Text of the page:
Tragically, soon after the couple moved into the house, Charity was found dead at the bottom of the house’s circular staircase. An inquest determined her death was a tragic accident. Captain Grey never recovered from the shock of his young wife’s death, and legend has it that he continues to live in the house, searching in vain for his bride. The building was converted in the 1980s to a 10-bedroom inn. The current owners are siblings JoAnn and Skip Wallace, who are direct descendants of Captain Nate, as he was known in the family. They completely refurbished the structure in 2006, adding a new wing to the inn with six more guest room suites.”
I placed the Grey Gull Inn right in the center of Nantucket town, close to historic Main Street, Nantucket’s primary shopping district.  I gave it a full-service gourmet restaurant and one of the most notable wine lists on the island. But I didn’t give an en suite bathroom to the older part of the inn, where the Andrews family is staying.
Why? Well, I won’t tell.
Here’s the back cover blurb for the book. See if you can figure out a clue:
Book Three of the Baby Boomer mystery series, Marriage Can Be Murder, brings the Andrews family to Nantucket. Carol is thrilled when daughter Jenny announces her engagement. She’s dreamed of planning her daughter’s wedding since the day Jenny was born. But with only two months to pull together a destination wedding on Nantucket, Jenny insists on hiring Cinderella Weddings to organize the event. Father-of-the-bride Jim objects to the cost, and Carol objects to having her opinion ignored. When Carol finds the wedding planner dead at the bottom of a spiral staircase at a Nantucket inn, and the husband of Carol’s BFF Nancy is accused of her death, Carol has more to worry about than getting to the church on time!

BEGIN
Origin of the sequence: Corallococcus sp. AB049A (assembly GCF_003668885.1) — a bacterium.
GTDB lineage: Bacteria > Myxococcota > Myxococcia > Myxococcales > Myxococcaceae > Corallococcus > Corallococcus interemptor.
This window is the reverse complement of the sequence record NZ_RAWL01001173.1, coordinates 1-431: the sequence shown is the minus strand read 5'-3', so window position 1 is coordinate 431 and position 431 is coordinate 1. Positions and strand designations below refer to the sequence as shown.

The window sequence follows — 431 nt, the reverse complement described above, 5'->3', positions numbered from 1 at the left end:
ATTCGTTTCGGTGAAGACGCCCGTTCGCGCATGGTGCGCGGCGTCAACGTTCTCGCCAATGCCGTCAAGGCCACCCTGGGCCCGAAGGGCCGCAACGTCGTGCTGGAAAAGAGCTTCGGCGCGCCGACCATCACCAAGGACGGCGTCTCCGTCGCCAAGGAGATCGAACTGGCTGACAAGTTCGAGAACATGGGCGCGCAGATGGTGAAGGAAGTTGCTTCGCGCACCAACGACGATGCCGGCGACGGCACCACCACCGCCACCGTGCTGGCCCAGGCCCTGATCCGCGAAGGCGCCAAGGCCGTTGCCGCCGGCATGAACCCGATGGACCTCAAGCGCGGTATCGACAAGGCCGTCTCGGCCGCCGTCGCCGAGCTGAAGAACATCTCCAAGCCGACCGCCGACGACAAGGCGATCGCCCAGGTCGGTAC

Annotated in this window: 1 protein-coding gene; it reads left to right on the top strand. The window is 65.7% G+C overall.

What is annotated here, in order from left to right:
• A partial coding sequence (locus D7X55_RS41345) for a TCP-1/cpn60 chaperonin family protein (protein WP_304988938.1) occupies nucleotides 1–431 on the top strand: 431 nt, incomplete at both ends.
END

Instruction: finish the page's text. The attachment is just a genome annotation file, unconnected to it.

If you can’t figure out the clue, you’ll just have to check out Marriage Can Be Murder for yourself. The Grey Gull Inn is open and ready to receive your reservation! But be sure to call ahead for the ferry, if you want to bring a car.
An early member of the Baby Boomer generation, Susan Santangelo has been a feature writer, drama critic and editor for daily and weekly newspapers in the New York metropolitan area, including a stint at Cosmopolitan magazine. A seasoned public relations and marketing professional, she has designed and managed not-for-profit events and programs for over 25 years, and was principal of her own public relations firm, Events Unlimited, in Princeton NJ for ten years. She also served as Director of Special Events and Volunteers for Carnegie Hall during the Hall’s 1990-1991 Centennial season.
 Susan divides her time between Cape Cod MA and the Connecticut shoreline. She is a member of Sisters in Crime and the Cape Cod Writers Center, and also reviews mysteries for Suspense magazine. She shares her life with her husband Joe and one very spoiled English cocker spaniel, Boomer, who is also the cover model for the mystery books.
          A portion of the sales from the Baby Boomer Mysteries is donated to the Breast Cancer Survival Center, a non-profit organization based in Connecticut which Susan founded in 1999 after being diagnosed with cancer herself.